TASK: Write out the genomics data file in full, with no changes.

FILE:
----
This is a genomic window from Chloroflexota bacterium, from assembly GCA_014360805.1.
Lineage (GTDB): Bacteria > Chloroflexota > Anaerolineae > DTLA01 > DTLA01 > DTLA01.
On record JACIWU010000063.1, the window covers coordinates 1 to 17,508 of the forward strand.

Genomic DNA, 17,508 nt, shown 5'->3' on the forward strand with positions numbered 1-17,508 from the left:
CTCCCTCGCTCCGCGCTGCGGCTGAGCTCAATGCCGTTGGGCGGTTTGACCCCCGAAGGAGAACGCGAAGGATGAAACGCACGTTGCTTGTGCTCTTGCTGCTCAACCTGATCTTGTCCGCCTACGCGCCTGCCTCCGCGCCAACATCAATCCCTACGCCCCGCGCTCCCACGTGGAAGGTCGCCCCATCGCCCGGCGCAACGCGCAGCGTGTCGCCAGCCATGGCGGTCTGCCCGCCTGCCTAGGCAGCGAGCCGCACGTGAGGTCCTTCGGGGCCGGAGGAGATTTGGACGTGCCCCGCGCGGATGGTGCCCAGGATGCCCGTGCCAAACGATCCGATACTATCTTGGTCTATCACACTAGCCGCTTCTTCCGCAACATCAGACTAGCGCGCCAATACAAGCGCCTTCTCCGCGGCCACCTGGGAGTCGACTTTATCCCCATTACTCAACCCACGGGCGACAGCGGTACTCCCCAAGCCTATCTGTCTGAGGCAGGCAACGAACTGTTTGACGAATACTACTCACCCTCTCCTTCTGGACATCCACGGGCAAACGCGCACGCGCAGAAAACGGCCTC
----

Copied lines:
This is a genomic window from Chloroflexota bacterium, from assembly GCA_014360805.1.
Lineage (GTDB): Bacteria > Chloroflexota > Anaerolineae > DTLA01 > DTLA01 > DTLA01.
On record JACIWU010000063.1, the window covers coordinates 1 to 17,508 of the forward strand.

Genomic DNA, 17,508 nt, shown 5'->3' on the forward strand with positions numbered 1-17,508 from the left:
CTCCCTCGCTCCGCGCTGCGGCTGAGCTCAATGCCGTTGGGCGGTTTGACCCCCGAAGGAGAACGCGAAGGATGAAACGCACGTTGCTTGTGCTCTTGCTGCTCAACCTGATCTTGTCCGCCTACGCGCCTGCCTCCGCGCCAACATCAATCCCTACGCCCCGCGCTCCCACGTGGAAGGTCGCCCCATCGCCCGGCGCAACGCGCAGCGTGTCGCCAGCCATGGCGGTCTGCCCGCCTGCCTAGGCAGCGAGCCGCACGTGAGGTCCTTCGGGGCCGGAGGAGATTTGGACGTGCCCCGCGCGGATGGTGCCCAGGATGCCCGTGCCAAACGATCCGATACTATCTTGGTCTATCACACTAGCCGCTTCTTCCGCAACATCAGACTAGCGCGCCAATACAAGCGCCTTCTCCGCGGCCACCTGGGAGTCGACTTTATCCCCATTACTCAACCCACGGGCGACAGCGGTACTCCCCAAGCCTATCTGTCTGAGGCAGGCAACGAACTGTTTGACGAATACTACTCACCCTCTCCTTCTGGACATCCACGGGCAAACGCGCACGCGCAGAAAACGGCCTC